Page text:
Microsoft Releases Its JavaScript Engine As Open Source 'ChakraCore'

Microsoft announced that it released an open source version of its Chakra JavaScript engine. This is yet another step in Microsoft recent push to open source more of its tools to increase adoption for them and build more developer trust.

Chakra was first launched for Internet Explorer 9, at a time when Microsoft was trying to keep up with Google Chrome’s significant increases in JavaScript performance, as it launched a few years earlier. ChakraCore is essentially the same engine, but with platform-agnostic bindings, rather than Windows-specific ones.

The open source engine is called ChakraCore and is already published on Github, where developers can take a look and contribute fixes or improvements. Once all of those changes have been vetted, they can move into the Chakra engine that powers the Edge browser on Windows 10.

Microsoft said that ChakraCore can be built on Windows 7 SP1 and above, and that in the future it will work on supporting Linux and other platforms, as well. Therefore, developers won’t have to use Windows to work on ChakraCore. The company said that it wants developers to tell it which other platforms it should support, or they could start doing the porting themselves to their preferred platform.

Microsoft also submitted a request to the Node.js project (which is currently based on Google’s V8 JavaScript engine) to also support ChakraCore so it can benefit from better support for the latest ECMAScript 2015 (the latest scripting language specification, for which JavaScript is an implementation).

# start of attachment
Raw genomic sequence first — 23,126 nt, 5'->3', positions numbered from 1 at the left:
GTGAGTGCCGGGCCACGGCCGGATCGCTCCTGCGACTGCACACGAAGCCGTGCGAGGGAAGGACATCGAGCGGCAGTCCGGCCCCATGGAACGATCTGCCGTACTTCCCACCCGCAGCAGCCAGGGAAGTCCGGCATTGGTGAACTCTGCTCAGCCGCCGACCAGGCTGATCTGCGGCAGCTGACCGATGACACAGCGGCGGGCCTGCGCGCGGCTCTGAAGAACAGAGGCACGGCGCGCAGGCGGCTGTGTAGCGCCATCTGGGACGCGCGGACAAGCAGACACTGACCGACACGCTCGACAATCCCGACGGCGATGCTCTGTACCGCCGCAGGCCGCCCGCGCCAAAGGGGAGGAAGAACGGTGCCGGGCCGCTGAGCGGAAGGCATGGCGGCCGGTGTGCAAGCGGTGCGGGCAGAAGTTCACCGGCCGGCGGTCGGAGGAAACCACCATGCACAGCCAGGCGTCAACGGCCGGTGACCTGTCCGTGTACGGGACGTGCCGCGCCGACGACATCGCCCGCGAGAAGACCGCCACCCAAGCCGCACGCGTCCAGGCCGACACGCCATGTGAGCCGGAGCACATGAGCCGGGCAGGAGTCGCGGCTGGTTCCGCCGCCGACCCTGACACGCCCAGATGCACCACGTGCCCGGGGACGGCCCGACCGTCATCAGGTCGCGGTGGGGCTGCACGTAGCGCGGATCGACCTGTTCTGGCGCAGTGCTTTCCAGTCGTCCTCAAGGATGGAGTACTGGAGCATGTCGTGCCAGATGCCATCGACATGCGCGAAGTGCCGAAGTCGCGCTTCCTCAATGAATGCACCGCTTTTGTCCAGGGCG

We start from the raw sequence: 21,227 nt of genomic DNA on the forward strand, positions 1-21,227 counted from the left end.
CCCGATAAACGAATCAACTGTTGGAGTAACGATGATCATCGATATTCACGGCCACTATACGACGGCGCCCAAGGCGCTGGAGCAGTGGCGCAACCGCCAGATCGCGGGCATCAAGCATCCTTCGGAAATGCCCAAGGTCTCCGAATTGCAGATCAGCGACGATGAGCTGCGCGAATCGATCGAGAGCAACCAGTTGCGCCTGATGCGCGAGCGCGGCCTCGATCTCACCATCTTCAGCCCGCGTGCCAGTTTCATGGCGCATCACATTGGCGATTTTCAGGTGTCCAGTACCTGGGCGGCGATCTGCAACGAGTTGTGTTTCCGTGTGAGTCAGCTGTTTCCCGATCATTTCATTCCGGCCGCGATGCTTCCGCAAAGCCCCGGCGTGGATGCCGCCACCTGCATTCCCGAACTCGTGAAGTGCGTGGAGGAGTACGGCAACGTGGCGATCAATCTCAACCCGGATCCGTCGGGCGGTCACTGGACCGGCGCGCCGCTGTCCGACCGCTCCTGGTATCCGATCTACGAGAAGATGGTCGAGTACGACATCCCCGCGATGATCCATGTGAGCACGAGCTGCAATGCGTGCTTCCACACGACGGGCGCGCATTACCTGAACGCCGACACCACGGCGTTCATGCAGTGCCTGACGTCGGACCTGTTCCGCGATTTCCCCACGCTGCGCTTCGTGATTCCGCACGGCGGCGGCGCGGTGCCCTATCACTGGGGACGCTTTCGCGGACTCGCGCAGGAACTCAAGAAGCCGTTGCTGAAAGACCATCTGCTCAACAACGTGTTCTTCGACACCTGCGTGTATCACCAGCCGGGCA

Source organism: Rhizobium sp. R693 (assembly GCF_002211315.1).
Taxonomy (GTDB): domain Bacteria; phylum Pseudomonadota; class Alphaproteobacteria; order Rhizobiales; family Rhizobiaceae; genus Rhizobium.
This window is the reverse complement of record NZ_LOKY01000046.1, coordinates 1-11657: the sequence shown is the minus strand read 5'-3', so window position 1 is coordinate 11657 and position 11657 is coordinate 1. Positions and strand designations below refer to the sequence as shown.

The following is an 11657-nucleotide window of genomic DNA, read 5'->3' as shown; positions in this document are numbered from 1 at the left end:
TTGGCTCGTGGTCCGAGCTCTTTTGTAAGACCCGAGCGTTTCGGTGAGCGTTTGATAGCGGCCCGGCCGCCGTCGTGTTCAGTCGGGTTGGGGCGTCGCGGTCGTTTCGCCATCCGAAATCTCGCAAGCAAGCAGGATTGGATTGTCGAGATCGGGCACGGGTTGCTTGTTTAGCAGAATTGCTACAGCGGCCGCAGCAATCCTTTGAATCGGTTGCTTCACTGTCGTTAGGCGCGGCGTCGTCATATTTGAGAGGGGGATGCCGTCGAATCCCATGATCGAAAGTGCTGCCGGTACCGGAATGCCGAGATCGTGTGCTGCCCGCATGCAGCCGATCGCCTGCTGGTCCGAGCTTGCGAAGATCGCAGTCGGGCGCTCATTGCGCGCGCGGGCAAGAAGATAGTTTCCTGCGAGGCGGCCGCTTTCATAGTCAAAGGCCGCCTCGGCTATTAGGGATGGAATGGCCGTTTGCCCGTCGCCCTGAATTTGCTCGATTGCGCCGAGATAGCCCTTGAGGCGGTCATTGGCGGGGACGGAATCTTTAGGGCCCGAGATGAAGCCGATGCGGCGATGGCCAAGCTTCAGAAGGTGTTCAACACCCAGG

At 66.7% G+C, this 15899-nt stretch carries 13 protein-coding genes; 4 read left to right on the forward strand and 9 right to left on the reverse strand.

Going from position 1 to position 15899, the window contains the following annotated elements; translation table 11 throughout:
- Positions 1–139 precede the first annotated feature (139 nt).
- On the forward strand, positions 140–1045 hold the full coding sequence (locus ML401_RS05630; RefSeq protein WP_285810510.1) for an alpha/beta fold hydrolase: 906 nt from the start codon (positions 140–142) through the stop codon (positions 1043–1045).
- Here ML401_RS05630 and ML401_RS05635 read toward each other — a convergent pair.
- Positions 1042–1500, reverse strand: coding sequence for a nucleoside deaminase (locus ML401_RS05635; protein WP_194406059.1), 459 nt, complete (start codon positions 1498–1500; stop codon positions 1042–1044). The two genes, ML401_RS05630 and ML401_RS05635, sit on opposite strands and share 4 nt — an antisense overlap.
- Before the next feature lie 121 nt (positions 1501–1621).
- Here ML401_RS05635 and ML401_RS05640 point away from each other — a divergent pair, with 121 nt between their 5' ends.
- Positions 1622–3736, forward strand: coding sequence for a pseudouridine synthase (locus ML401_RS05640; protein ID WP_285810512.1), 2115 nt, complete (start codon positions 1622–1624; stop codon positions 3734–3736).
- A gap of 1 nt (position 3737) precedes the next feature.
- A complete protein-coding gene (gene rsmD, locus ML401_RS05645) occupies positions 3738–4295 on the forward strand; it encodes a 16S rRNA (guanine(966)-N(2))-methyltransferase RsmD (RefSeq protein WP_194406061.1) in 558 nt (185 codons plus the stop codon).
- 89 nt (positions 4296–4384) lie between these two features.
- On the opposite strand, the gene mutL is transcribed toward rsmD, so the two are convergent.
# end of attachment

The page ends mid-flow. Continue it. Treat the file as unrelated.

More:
Now, we have one more major open source JavaScript engine that can compete against Google’s V8, Mozilla’s SpiderMonkey, and Apple’s JavaScriptCore (Nitro), which should ultimately lead to even better performance for web apps and web sites.

Lucian Armasu is a Contributing Writer for Tom's Hardware. You can follow him at @lucian_armasu. 

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Lucian Armasu
Lucian Armasu is a Contributing Writer for Tom's Hardware US. He covers software news and the issues surrounding privacy and security.
  • kenjitamura
    Microsoft seems to be making good on its promises to embrace open source software.

    Hard to believe this was the same company that just until a few years ago abducted little girls, raped them, murdered them, cannibalized their remains, and then proceeded to harass the parents with packages of their body parts and creepy phone calls. ... Oh wait, that was Tsutomu Miyazaki? It's so hard to tell them apart sometimes.
  • cst1992

    LOL, although I agree that open source is the way to go. I am waiting for the day when they release Windows as open source, although that may be a pipe dream. Or the switch of gaming to Linux(hey, if Crysis can run on Ubuntu, others can, too!)
  • f-14
    and it especially includes a zero privacy policy and 100% exploitable
  • cst1992
    The beauty of open source is that anyone can just cut all that crap right out.
    That's the debugger's word of truth:
    "The code never lies".
  • dE_logics
    Their 'plans' to make it cross platform will remain plans forever as with .NET.